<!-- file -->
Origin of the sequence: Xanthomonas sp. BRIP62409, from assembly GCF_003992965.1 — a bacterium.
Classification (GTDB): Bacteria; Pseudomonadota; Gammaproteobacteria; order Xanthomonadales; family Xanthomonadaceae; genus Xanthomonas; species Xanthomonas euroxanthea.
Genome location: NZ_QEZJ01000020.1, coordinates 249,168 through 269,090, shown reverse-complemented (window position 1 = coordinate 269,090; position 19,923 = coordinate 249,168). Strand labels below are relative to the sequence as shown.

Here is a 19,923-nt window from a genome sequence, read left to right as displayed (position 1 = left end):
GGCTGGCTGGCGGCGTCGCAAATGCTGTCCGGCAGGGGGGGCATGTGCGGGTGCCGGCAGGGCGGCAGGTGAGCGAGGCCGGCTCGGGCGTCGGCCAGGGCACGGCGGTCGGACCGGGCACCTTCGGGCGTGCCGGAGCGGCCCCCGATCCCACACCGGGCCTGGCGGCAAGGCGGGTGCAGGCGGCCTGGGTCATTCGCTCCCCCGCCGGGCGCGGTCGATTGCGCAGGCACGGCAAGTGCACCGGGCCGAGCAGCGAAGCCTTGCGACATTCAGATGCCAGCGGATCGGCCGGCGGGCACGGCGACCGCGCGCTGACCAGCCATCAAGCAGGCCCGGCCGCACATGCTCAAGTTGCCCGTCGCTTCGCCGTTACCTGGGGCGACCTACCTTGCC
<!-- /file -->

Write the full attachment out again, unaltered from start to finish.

Origin of the sequence: Xanthomonas sp. BRIP62409, from assembly GCF_003992965.1 — a bacterium.
Classification (GTDB): Bacteria; Pseudomonadota; Gammaproteobacteria; order Xanthomonadales; family Xanthomonadaceae; genus Xanthomonas; species Xanthomonas euroxanthea.
Genome location: NZ_QEZJ01000020.1, coordinates 249,168 through 269,090, shown reverse-complemented (window position 1 = coordinate 269,090; position 19,923 = coordinate 249,168). Strand labels below are relative to the sequence as shown.

Here is a 19,923-nt window from a genome sequence, read left to right as displayed (position 1 = left end):
GGCTGGCTGGCGGCGTCGCAAATGCTGTCCGGCAGGGGGGGCATGTGCGGGTGCCGGCAGGGCGGCAGGTGAGCGAGGCCGGCTCGGGCGTCGGCCAGGGCACGGCGGTCGGACCGGGCACCTTCGGGCGTGCCGGAGCGGCCCCCGATCCCACACCGGGCCTGGCGGCAAGGCGGGTGCAGGCGGCCTGGGTCATTCGCTCCCCCGCCGGGCGCGGTCGATTGCGCAGGCACGGCAAGTGCACCGGGCCGAGCAGCGAAGCCTTGCGACATTCAGATGCCAGCGGATCGGCCGGCGGGCACGGCGACCGCGCGCTGACCAGCCATCAAGCAGGCCCGGCCGCACATGCTCAAGTTGCCCGTCGCTTCGCCGTTACCTGGGGCGACCTACCTTGCC